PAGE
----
Jorge Buescu (FCUL/UL – CMAFcIO)
jsbuescu@fc.ul.pt

Unconventional approaches to the Riemann Hypothesis

The Riemann Hypothesis is probably the most important open problem in Mathematics. In this talk we will briefly explain some recent unconventional approaches to the problem, including one which has unexpectedly popped up in the author's research.

 

Isabel Martins (ISA/UL – CMAFcIO)
isabelinha@isa.utl.pt 

Optimal thinking in Forest Management with environmental concerns

How can we include complex environmental considerations like fragmentation into problems of forest management for timber production with restrictions in the areas of clearcuts? In this presentation, I briefly describe some works in which I participated that set out to solve this open problem.

 

James Kennedy (FCUL/UL – GFM)
jbkennedy@fc.ul.pt

The eigenvalues of the Robin Laplacian: a survey

We give an overview of the main developments over the last decade in the study of the Laplacian with Robin (third) boundary conditions on Euclidean domains. Our emphasis will be on the dependence of the eigenvalues and eigenfunctions on the Robin parameter in the boundary condition, and also on the geometry of the underlying domain.

 

Tiago A. Marques (University of St Andrews - CREEM, FCUL/UL - CEAUL)
tam2@st-andrews.ac.uk

A primer on Ecological Statistics

Ecological Statistics is a fast growing area where statistics is put at work to solve problems within an ecological background. In this talk I will showcase some of my work covering examples from - some would say- each of the 5 sub-areas in the field: species distribution modelling, measuring biodiversity, investigating population dynamics, understanding animal movements and interpreting citizen science data.

TAM thanks partial support by CEAUL (funded by FCT - Fundação para a Ciência e a Tecnologia, Portugal, through the project UIDB/00006/2020).

 

Maria Manuel Torres (FCUL/UL - CEAFEL)
mmtorres@ciencias.ulisboa.pt

Riordan arrays and a generalized Narayana identity

The classical Catalan numbers can be written as sum of the Narayana numbers. We will show how it is possible to use Riordan arrays to generalize this identity obtaining new identities to a family of numbers which includes ballot numbers and several generalized Catalan numbers.

 

Carlos Florentino (FCUL/UL – CMAFcIO)
caflorentino@fc.ul.pt 

Some Moduli spaces and their invariants

The classification of shapes and spaces (for example, differential manifolds) is one of the key problems in Geometry and Topology (as well as in Theoretical Physics). Discrete invariants (eg, Euler characteristic) and continuous invariants (eg. curvature, complex structure) can be studied with algebraic Topology, and with moduli space theory, respectively. In this talk, we present a few examples of moduli spaces and their geometries, from classical Greek Geometry (eg. plane conics) to spaces of polygons in R^3, which were recently addressed via symplectic and algebraic geometry.

 

Francisco Saldanha da Gama (FCUL/UL – CMAFcIO)
fsgama@fc.ul.pt

Stochastic capacitated facility location: coping with uncertain uncertainty

This work investigates the application of adaptative distributionally robust optimization to a general class of capacitated facility location problems. State-dependent uncertainty is considered together with additional distributional information such as the possible correlation between random variables. Modeling aspects and solution algorithms (exact and approximate) are presented. Computational results are reported.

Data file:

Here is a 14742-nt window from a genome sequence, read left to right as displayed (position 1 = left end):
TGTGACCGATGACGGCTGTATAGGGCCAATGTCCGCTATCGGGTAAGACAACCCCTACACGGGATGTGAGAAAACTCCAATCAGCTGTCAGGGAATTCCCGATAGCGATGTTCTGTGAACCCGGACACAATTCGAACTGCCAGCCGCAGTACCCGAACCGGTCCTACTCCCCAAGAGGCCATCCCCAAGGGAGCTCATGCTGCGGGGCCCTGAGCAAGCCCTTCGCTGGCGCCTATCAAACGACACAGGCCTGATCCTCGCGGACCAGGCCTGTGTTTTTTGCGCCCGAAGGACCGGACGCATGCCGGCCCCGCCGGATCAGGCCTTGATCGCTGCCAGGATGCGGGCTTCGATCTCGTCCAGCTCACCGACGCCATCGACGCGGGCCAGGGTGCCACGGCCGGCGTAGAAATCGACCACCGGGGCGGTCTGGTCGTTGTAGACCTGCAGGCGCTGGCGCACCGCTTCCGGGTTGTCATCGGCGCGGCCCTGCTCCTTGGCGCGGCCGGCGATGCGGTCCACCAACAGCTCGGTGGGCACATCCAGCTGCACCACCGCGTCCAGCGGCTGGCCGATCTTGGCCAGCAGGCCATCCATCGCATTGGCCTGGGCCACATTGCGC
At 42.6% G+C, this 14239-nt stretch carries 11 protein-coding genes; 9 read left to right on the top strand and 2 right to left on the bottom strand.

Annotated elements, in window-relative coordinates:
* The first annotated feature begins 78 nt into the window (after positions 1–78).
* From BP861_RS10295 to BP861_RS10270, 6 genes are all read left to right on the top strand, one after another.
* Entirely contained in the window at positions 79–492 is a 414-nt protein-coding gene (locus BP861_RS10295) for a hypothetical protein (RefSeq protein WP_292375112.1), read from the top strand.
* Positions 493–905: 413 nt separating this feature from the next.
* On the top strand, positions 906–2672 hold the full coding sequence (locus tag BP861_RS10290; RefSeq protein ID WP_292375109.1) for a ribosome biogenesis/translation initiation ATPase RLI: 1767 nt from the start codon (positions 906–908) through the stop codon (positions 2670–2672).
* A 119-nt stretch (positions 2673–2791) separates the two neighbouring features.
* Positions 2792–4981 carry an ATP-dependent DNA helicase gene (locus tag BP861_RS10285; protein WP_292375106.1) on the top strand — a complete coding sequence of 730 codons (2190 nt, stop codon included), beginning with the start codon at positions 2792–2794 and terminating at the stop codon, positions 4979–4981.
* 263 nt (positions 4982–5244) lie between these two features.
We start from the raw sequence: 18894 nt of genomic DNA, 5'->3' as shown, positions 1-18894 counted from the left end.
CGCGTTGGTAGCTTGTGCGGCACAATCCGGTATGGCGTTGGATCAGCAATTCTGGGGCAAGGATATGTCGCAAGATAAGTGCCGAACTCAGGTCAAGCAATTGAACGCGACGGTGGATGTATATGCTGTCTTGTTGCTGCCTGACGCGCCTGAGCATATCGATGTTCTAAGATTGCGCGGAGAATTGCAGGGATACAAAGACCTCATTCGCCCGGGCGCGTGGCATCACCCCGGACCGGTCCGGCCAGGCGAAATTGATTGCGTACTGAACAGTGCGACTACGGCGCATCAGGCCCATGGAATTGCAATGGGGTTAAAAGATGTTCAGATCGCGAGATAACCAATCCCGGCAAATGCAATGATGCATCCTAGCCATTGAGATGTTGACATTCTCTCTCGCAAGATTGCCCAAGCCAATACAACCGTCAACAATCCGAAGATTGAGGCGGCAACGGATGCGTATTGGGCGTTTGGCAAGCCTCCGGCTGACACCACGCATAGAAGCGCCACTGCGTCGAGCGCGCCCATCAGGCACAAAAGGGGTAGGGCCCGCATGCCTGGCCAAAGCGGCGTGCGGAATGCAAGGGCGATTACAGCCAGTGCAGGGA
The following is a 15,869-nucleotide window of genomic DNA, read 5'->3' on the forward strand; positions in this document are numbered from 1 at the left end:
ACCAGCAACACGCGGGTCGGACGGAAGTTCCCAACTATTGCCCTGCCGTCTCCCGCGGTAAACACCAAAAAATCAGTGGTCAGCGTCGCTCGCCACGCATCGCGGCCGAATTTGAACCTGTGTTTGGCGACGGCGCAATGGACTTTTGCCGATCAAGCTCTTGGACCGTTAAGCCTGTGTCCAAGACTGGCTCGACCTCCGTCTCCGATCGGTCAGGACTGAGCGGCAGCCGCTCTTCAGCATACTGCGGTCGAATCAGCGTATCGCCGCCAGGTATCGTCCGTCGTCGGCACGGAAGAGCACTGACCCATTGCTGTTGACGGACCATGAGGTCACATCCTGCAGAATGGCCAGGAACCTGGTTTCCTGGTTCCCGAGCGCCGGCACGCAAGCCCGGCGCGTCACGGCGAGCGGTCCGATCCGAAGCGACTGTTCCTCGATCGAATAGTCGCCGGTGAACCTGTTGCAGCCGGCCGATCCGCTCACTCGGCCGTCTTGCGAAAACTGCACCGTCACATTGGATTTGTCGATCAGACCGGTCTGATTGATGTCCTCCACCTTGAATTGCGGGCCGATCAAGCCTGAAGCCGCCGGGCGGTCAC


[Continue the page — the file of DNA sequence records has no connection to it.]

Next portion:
Nicolas Van Goethem (FCUL/UL – CMAFcIO)
nvgoethem@fc.ul.pt 

Mathematical modelling in Solid mechanics : an example with fracking

I will present the various steps of mathematical modelling on a practical case: presentation and setting of the problem (hydraulic fracture), choice of the approach (energetical and variational), choice of the method (topological differentiation), design of the algorithm (quasi-static and incremental), choice of the discretization (finite elements), choice of the computational language (Matlab), presentation of the numerical results and discussion. This work is part of a long-term research programme with André Novotny (LNCC, Brasil) and Marcel Xavier (UFF, Niterói, Brasil)

 

Mário Edmundo (FCUL/UL – CMAFcIO)
mjedmundo@fc.ul.pt 

Logic and algebraic varieties in non-archimedean fields

In this short talk we present some recent contributions of model theory (logic) to algebraic geometry in non-archimedean setting, improving and extending results by Berkovich.

 

Alessandro Margheri​ (FCUL/UL – CMAFcIO)
amargheri@fc.ul.pt 

Going back and forth, and up and down: a recipe for chaos

By using a fairly simple method, we show that the oscillatory behavior of a simple pendulum with oscillating support is unpredictable.

 

Pedro Castro (FCUL/UL – CMAFcIO)
pmcastro@fc.ul.pt 

Towards Smart Grids and Industry 4.0: Optimal Scheduling of a Steel Plant

In a steel plant, electric arc furnaces can be operated at different power levels, affecting energy efficiency, duration of the scrap melting tasks and the rate of electrode degradation. We propose a mixed-integer linear programming discrete-time formulation under time-of-use electricity pricing that captures the tradeoffs involved. Results for a real-life Italian case study, show that electrode replacement plays an important role in total cost minimization, with the high-power mode, which allows for faster execution and to fit more tasks in low-price periods but is the least energy efficient and consumes the largest mass of electrode, being mostly avoided.

 

Pedro Miguel Duarte (FCUL/UL – CMAFcIO)
pmduarte@fc.ul.pt 

Lyapunov Exponents: Problems and Applications

Lyapunov Exponents measure the sensitivity of a dynamical system to initial conditions, many times associated with the concept of chaos and its butterfly effect allegory. We will outline the origin, evolution, problems and applications of this concept.